Could that be, actually, what Obama is counting on, just sort of cede this civil action stuff which is basically in lieu of sending these people to jail and just concentrate on, you know, closing up whatever perceived weakness there is of the Democrats being soft on counterterror and, in fact, just hold a bigger punch back until after the election?

MOULITSAS: Well, if that's the strategy, he has said nothing to indicate that and this is not the sort of thing that I think you have to keep quiet and secretive. I mean, if that's his strategy, he can say, "This is a bill that's flawed," but, really at the end of the day he has a chance to stand for the Constitution and to show that he will protect it against forces that seek to undermine it and he will show that he has, like I said before, that he is a leader and will take the mantle of leadership on this issue and take control of the Democratic Party.

Markos -- who observed: "I don't think he's going to lose any support, I mean, let's be honest. I mean, it's either Obama or John McCain" -- nonetheless added:

I think what's at stake, though, is a lot of the intensity of support for Barack Obama. And he spent the last two years telling us how he's going to be the leader of the free world, not to mention the Democratic Party and this nation . . . . I don't want to hear him talk about leadership. I don't want to hear him talk about defending the Constitution; I want to see him do it.

That is precisely the point, and of course those who believe in defending core constitutional liberties shouldn't remain quiet when any politician -- including Obama -- takes actions to erode them.

What is most disturbing here is that people (including Olbermann) who for so long have vehemently criticized Democratic leaders for capitulating to Bush and trampling on the Constitution out of fear of looking "Weak" are now invoking that very excuse to justify what Obama is doing here (that's what Olbermann explicitly did in his Kos reply). To excuse Obama's conduct on that basis is to perpetuate Democratic complicity. Obama had -- and will continue to have -- a critical opportunity to reject and debunk that rancid framework, and it is his embrace of that framework here ("I'm going to give Bush what he wants and trample on the Constitution in order to avoid being 'weak'") that makes what Obama has done here so harmful and worthy of criticism.

Beyond that, there's just no getting around the fact that the bill Obama is supporting is another nail in the coffin of Fourth Amendment protections and privacy rights, and -- just as bad, if not worse -- will almost certainly put an end to any opportunity to find out what Bush's illegal spying entailed and to obtain a judicial ruling as to its illegality. This isn't just another bad bill. It marks a disgraceful end -- a cover-up -- of one of the most extreme Bush lawbreaking scandals (combined with legalization of many of the criminal acts), and it is a disgraceful conclusion for which Democrats are largely responsible. It's possible that Obama couldn't have stopped it even with vigorous opposition -- though it's also possible that, as the leader of the Party, he could have -- but either way, he is supporting not just a bad bill, but one that stomps on core constitutional liberties and which conceals and protects rampant lawbreaking.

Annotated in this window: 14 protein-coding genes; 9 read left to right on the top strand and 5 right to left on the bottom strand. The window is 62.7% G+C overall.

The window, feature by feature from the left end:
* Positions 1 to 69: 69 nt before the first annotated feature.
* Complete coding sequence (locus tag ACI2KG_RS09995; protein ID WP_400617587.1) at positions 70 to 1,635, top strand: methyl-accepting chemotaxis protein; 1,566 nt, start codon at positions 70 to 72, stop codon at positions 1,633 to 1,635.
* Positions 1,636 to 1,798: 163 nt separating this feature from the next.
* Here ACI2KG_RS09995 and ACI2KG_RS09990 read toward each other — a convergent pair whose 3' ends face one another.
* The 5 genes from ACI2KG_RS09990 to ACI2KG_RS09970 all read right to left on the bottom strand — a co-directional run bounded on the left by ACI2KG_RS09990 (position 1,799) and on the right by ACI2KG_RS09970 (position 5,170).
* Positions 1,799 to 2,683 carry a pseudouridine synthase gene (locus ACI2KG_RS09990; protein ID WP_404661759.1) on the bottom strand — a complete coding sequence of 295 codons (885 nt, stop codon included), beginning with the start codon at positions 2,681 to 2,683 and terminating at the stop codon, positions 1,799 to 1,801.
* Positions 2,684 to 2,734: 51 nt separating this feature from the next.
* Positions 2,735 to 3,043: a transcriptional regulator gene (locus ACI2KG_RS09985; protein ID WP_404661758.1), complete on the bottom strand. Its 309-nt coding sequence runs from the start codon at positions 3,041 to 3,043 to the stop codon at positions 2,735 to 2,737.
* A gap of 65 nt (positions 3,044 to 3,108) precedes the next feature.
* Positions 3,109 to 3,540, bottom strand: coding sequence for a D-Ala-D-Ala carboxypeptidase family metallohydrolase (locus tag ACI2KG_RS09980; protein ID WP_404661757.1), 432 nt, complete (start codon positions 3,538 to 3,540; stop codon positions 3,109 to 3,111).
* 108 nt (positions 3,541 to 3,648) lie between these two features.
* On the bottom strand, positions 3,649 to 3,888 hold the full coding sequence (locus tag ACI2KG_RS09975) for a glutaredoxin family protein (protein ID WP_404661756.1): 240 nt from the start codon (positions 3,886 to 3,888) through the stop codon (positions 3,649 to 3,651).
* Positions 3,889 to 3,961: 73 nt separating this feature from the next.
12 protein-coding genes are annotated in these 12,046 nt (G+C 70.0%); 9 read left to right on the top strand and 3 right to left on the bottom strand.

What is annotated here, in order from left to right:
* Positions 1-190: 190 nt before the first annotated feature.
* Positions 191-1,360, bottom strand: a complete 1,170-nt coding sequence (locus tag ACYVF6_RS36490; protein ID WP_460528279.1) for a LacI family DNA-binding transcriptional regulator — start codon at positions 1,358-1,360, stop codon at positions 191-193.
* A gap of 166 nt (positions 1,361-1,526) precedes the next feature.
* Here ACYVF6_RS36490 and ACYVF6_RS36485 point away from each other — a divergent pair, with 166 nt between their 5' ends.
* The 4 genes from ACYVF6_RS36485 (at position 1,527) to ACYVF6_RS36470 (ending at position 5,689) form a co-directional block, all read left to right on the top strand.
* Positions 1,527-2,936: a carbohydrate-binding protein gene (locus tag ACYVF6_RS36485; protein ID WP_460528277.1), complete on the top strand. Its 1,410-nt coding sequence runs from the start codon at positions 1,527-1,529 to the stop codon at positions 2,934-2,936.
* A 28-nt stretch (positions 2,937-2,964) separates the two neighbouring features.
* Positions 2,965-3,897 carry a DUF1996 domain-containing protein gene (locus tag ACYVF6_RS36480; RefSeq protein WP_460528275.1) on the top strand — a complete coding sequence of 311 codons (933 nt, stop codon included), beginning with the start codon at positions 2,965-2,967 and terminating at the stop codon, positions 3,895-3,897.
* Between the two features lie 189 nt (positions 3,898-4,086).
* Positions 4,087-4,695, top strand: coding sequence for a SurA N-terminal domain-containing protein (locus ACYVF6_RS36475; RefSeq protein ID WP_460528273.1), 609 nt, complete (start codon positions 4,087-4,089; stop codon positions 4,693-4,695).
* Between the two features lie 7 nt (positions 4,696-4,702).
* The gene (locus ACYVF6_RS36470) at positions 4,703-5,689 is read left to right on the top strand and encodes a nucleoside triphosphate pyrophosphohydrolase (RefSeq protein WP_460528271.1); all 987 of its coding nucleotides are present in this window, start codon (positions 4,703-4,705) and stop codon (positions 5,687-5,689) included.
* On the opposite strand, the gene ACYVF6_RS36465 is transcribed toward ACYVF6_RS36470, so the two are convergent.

I've written endlessly on all of the reasons why a John McCain presidency would be disastrous for this country. The entire last chapter of my book is devoted exclusively to documenting that fact. I have no doubt I will write much more on that topic between now and November. I still think that just as strongly. But basic honesty and adherence to one's core political values compels criticism for what Obama is doing here, and it's just distasteful and destructive -- not to mention dangerous -- for people to invoke patently false rationalizations in order to excuse or support what he's doing.

UPDATE: Two Democratic Senators actually fighting against the FISA bill -- Russ Feingold and Chris Dodd -- succeeded in blocking a vote in the Senate until after the July 4 recess (the vote is now scheduled for July 8). Jesselyn Radack -- the DOJ lawyer who became the whistleblower concerning the Bush administration's treatment of John Walker Lindh -- writes here about this success. It's only a temporary reprieve, but delays of this sort can enable further opposition to build and/or allow unanticipated events to intervene.

UPDATE II: John Dean clarifies what he said about the FISA controversy -- and, more importantly, what he didn't say -- during that Olbermann segment. There's also a tool linked at the bottom of that post created by Obama supporters for urging him to take the right stand on the FISA bill.

UPDATE III: Yesterday, I was on Michaelangelo Signorile's show on Sirius to talk about the FISA bill and related matters. That can be heard here.

By Glenn Greenwald

Follow Glenn Greenwald on Twitter: @ggreenwald.